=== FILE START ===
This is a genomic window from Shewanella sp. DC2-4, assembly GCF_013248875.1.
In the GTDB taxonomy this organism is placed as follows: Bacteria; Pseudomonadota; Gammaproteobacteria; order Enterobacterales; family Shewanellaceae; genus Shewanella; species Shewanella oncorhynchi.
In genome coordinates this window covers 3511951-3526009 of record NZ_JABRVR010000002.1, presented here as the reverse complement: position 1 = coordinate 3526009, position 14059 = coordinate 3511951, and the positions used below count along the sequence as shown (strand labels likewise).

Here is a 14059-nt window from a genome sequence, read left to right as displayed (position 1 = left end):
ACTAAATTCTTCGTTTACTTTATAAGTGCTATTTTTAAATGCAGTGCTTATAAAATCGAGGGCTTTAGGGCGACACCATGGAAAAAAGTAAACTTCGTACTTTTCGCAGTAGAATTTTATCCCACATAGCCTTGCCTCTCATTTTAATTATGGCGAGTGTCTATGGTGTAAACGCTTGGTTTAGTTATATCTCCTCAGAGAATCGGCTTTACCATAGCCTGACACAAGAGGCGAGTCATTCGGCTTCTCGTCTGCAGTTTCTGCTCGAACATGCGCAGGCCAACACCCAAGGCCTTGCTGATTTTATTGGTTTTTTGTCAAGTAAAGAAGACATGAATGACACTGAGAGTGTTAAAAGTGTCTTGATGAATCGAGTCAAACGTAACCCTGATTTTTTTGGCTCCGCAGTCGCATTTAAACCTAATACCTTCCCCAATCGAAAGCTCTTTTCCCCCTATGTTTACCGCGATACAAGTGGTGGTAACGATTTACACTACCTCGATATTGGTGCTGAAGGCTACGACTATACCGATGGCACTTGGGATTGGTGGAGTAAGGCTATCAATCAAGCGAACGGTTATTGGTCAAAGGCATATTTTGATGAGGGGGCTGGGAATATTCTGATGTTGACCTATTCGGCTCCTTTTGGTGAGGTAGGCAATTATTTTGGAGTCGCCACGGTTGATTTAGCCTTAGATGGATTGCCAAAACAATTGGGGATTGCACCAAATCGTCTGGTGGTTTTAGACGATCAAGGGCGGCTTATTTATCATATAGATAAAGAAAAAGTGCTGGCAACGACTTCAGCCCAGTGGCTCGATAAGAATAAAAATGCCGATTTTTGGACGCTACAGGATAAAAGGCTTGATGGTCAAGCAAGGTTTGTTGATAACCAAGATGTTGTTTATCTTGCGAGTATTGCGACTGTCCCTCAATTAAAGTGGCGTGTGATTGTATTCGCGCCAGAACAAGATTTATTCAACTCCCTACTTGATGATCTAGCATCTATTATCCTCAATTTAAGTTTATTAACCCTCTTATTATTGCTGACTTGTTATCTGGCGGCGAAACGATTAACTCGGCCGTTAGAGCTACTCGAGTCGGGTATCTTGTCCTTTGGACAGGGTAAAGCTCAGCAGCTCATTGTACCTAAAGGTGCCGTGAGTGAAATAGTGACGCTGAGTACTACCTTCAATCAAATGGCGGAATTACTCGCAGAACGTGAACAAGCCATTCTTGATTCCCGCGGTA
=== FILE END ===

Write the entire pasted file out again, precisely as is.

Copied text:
This is a genomic window from Shewanella sp. DC2-4, assembly GCF_013248875.1.
In the GTDB taxonomy this organism is placed as follows: Bacteria; Pseudomonadota; Gammaproteobacteria; order Enterobacterales; family Shewanellaceae; genus Shewanella; species Shewanella oncorhynchi.
In genome coordinates this window covers 3511951-3526009 of record NZ_JABRVR010000002.1, presented here as the reverse complement: position 1 = coordinate 3526009, position 14059 = coordinate 3511951, and the positions used below count along the sequence as shown (strand labels likewise).

Here is a 14059-nt window from a genome sequence, read left to right as displayed (position 1 = left end):
ACTAAATTCTTCGTTTACTTTATAAGTGCTATTTTTAAATGCAGTGCTTATAAAATCGAGGGCTTTAGGGCGACACCATGGAAAAAAGTAAACTTCGTACTTTTCGCAGTAGAATTTTATCCCACATAGCCTTGCCTCTCATTTTAATTATGGCGAGTGTCTATGGTGTAAACGCTTGGTTTAGTTATATCTCCTCAGAGAATCGGCTTTACCATAGCCTGACACAAGAGGCGAGTCATTCGGCTTCTCGTCTGCAGTTTCTGCTCGAACATGCGCAGGCCAACACCCAAGGCCTTGCTGATTTTATTGGTTTTTTGTCAAGTAAAGAAGACATGAATGACACTGAGAGTGTTAAAAGTGTCTTGATGAATCGAGTCAAACGTAACCCTGATTTTTTTGGCTCCGCAGTCGCATTTAAACCTAATACCTTCCCCAATCGAAAGCTCTTTTCCCCCTATGTTTACCGCGATACAAGTGGTGGTAACGATTTACACTACCTCGATATTGGTGCTGAAGGCTACGACTATACCGATGGCACTTGGGATTGGTGGAGTAAGGCTATCAATCAAGCGAACGGTTATTGGTCAAAGGCATATTTTGATGAGGGGGCTGGGAATATTCTGATGTTGACCTATTCGGCTCCTTTTGGTGAGGTAGGCAATTATTTTGGAGTCGCCACGGTTGATTTAGCCTTAGATGGATTGCCAAAACAATTGGGGATTGCACCAAATCGTCTGGTGGTTTTAGACGATCAAGGGCGGCTTATTTATCATATAGATAAAGAAAAAGTGCTGGCAACGACTTCAGCCCAGTGGCTCGATAAGAATAAAAATGCCGATTTTTGGACGCTACAGGATAAAAGGCTTGATGGTCAAGCAAGGTTTGTTGATAACCAAGATGTTGTTTATCTTGCGAGTATTGCGACTGTCCCTCAATTAAAGTGGCGTGTGATTGTATTCGCGCCAGAACAAGATTTATTCAACTCCCTACTTGATGATCTAGCATCTATTATCCTCAATTTAAGTTTATTAACCCTCTTATTATTGCTGACTTGTTATCTGGCGGCGAAACGATTAACTCGGCCGTTAGAGCTACTCGAGTCGGGTATCTTGTCCTTTGGACAGGGTAAAGCTCAGCAGCTCATTGTACCTAAAGGTGCCGTGAGTGAAATAGTGACGCTGAGTACTACCTTCAATCAAATGGCGGAATTACTCGCAGAACGTGAACAAGCCATTCTTGATTCCCGCGGTA